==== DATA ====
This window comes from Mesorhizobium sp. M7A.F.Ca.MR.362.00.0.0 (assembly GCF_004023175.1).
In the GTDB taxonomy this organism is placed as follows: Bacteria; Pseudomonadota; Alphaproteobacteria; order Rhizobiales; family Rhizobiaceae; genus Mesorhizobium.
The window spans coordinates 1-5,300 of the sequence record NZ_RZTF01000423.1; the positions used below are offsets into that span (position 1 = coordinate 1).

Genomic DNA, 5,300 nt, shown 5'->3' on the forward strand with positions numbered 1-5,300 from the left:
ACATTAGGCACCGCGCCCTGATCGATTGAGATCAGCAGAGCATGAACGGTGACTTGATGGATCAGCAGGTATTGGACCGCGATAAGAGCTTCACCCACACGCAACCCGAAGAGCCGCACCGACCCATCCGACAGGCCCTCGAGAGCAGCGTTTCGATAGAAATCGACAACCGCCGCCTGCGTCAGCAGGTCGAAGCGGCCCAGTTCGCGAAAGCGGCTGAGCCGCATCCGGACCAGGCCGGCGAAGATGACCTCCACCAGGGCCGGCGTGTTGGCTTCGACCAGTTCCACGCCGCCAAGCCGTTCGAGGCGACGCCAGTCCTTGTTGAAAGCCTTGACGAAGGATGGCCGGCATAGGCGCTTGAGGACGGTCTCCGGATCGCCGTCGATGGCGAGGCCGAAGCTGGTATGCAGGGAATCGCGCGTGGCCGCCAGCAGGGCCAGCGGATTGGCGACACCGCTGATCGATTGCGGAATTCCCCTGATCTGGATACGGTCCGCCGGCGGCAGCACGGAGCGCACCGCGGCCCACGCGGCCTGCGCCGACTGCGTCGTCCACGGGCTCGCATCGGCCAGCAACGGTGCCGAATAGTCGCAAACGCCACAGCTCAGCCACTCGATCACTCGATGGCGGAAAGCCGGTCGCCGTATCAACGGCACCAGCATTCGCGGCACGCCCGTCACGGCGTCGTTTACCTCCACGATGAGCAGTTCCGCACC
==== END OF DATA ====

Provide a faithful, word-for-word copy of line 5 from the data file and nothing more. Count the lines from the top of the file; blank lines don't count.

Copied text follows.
ACATTAGGCACCGCGCCCTGATCGATTGAGATCAGCAGAGCATGAACGGTGACTTGATGGATCAGCAGGTATTGGACCGCGATAAGAGCTTCACCCACACGCAACCCGAAGAGCCGCACCGACCCATCCGACAGGCCCTCGAGAGCAGCGTTTCGATAGAAATCGACAACCGCCGCCTGCGTCAGCAGGTCGAAGCGGCCCAGTTCGCGAAAGCGGCTGAGCCGCATCCGGACCAGGCCGGCGAAGATGACCTCCACCAGGGCCGGCGTGTTGGCTTCGACCAGTTCCACGCCGCCAAGCCGTTCGAGGCGACGCCAGTCCTTGTTGAAAGCCTTGACGAAGGATGGCCGGCATAGGCGCTTGAGGACGGTCTCCGGATCGCCGTCGATGGCGAGGCCGAAGCTGGTATGCAGGGAATCGCGCGTGGCCGCCAGCAGGGCCAGCGGATTGGCGACACCGCTGATCGATTGCGGAATTCCCCTGATCTGGATACGGTCCGCCGGCGGCAGCACGGAGCGCACCGCGGCCCACGCGGCCTGCGCCGACTGCGTCGTCCACGGGCTCGCATCGGCCAGCAACGGTGCCGAATAGTCGCAAACGCCACAGCTCAGCCACTCGATCACTCGATGGCGGAAAGCCGGTCGCCGTATCAACGGCACCAGCATTCGCGGCACGCCCGTCACGGCGTCGTTTACCTCCACGATGAGCAGTTCCGCACC